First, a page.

The reality is that fossil fuels provide 86% of our energy supply now and the Department of Energy anticipates fossil fuels will provide a similar portion of our energy supply for decades into the future. The fact is, if we wish to ensure the adequate and reliable energy supply necessary for our economy and security, we need to ensure adequate supplies of fossil fuels for decades to come.

Another fact that must be recognized is that the development of our energy infrastructure and energy resources — coal , natural gas , oil , nuclear , hydroelectric and even wind — has been severely limited by environmental concerns. In some instances compelling cases can be made that the limitations were justified but the totality of the effect has been to seriously hinder our energy security, even to increase the political influence of hostile nations that are energy suppliers. Restricting energy supplies has been a consistent pattern of environmental concerns. According to the Wall Street Journal a recent legislative effort supported by many environmental concerns:

“… fulfills one big ambition of environmental groups in recent years: a rollback of any smarter use of public (or even private) lands for energy use. Gone are previous gains for more drilling, more refineries, more transmission lines. But the big prize was an unprecedented new power allowing green groups to micromanage U.S. lands. That section creates ‘a new national policy on wildlife and global warming.’”2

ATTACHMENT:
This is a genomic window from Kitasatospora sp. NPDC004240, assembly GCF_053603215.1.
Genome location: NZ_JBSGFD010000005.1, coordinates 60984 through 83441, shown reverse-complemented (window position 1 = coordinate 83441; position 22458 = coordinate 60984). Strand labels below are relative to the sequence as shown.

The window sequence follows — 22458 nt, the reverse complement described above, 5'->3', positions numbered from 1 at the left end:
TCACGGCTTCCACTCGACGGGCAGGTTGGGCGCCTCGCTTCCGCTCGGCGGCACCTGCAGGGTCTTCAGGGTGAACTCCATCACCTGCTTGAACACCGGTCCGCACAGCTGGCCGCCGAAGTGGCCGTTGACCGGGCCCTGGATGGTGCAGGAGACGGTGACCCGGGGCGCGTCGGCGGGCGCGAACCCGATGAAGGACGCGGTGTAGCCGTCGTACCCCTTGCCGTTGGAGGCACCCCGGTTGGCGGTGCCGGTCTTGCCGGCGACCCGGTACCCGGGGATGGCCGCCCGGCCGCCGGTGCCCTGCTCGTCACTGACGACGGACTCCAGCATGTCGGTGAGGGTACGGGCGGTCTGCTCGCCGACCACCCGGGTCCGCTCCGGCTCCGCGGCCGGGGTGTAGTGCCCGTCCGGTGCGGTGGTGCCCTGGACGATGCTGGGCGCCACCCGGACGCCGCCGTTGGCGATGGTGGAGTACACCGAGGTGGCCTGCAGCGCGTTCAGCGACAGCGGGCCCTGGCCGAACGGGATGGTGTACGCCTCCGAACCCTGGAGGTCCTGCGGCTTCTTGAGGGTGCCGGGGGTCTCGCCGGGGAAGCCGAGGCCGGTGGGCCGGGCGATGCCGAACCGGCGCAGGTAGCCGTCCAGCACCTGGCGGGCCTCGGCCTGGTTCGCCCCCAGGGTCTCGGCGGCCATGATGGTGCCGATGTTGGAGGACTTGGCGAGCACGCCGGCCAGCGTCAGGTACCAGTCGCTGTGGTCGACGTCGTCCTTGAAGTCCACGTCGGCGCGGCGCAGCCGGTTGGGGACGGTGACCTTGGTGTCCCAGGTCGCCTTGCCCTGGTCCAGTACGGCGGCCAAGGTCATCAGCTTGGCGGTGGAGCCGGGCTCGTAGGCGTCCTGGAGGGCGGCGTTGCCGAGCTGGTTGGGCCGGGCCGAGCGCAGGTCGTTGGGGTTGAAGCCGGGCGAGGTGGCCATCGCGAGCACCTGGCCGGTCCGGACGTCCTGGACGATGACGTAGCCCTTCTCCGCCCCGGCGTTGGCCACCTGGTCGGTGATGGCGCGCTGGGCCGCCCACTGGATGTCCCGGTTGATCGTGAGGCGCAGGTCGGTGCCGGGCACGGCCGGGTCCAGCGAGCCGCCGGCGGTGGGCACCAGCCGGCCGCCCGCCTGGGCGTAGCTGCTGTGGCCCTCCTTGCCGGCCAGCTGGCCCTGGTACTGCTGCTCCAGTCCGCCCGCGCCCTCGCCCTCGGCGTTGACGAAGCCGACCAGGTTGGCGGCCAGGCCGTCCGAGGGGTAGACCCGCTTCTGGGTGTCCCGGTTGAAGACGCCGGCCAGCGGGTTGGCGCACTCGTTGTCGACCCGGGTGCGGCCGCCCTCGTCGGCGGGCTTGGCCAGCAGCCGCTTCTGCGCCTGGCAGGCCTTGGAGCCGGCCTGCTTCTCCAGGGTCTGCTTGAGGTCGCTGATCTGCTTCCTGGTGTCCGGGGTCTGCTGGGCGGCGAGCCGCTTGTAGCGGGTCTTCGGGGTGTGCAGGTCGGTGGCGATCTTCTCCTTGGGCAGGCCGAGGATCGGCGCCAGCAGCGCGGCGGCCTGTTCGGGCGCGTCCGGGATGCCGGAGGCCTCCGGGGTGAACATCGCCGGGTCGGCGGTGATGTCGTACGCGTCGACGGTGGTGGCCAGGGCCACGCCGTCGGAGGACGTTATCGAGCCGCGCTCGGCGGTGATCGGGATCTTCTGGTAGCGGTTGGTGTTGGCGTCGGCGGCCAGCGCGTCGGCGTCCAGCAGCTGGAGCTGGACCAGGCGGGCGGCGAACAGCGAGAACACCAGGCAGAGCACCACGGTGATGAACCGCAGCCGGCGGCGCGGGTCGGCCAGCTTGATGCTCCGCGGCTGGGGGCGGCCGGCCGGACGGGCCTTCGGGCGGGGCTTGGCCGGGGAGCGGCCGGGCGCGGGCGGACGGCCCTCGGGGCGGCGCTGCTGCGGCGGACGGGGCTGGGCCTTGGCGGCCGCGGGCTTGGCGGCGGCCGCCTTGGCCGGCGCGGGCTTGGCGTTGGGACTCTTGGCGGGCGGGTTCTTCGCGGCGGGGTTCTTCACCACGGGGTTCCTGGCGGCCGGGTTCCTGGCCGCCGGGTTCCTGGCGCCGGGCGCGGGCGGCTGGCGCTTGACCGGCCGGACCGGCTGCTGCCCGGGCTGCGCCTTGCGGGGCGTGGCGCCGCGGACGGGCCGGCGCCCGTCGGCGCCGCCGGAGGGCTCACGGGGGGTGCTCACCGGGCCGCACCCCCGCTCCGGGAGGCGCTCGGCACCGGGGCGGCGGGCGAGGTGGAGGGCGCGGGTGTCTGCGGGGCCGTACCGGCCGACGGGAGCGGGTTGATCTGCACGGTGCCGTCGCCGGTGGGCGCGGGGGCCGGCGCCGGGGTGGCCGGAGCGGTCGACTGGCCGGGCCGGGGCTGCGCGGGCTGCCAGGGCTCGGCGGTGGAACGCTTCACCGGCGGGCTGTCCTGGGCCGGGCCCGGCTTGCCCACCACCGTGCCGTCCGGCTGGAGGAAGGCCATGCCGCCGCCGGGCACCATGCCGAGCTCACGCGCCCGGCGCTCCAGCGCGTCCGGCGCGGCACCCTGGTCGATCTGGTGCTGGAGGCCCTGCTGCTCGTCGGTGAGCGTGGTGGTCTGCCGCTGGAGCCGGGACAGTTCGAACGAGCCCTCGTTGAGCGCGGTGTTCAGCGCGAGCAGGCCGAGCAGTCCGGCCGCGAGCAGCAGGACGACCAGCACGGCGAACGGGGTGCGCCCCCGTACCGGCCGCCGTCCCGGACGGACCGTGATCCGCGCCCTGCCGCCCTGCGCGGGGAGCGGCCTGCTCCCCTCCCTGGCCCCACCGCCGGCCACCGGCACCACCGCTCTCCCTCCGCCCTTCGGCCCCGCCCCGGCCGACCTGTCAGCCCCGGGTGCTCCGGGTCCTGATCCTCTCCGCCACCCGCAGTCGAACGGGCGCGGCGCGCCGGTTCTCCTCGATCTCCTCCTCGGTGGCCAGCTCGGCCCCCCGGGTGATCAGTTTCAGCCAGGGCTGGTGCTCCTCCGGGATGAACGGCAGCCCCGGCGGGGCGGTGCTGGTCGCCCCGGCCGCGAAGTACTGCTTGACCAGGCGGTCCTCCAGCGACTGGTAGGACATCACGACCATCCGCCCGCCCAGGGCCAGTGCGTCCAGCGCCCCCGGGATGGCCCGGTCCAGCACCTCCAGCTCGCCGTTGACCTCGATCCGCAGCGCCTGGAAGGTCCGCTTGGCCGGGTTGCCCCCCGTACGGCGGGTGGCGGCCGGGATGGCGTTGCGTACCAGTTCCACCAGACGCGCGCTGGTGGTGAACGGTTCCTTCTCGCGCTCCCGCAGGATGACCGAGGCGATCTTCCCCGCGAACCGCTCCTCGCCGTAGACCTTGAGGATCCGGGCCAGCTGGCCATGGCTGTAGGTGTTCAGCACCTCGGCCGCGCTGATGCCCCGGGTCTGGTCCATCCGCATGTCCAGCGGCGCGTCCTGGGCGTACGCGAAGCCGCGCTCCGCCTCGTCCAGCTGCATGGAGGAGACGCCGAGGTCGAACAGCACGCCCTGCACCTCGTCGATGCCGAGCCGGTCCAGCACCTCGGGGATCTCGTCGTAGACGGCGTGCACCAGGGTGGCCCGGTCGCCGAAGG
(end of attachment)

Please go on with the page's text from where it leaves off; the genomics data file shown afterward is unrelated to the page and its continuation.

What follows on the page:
A large number of environmental concerns voiced their strong support for this legislation — with one acknowledging that it “worked with committee and congressional staff as they developed” the bill.3

Despite conventional wisdom, the reality is that there are huge energy resources that we have not yet tapped. Some would require technological advances but the hurdles are often far less then those faced by other potential energy sources that are discussed as possible solutions. Other sources that do not present similar technological challenges could be tapped if we just had the will. The amount of energy that these resources could provide would not make the United States energy independent but could certainly be equivalent to a substantial portion of the energy we import from hostile and unstable regions of the world. Tapping these resources could significantly improve America’s energy security.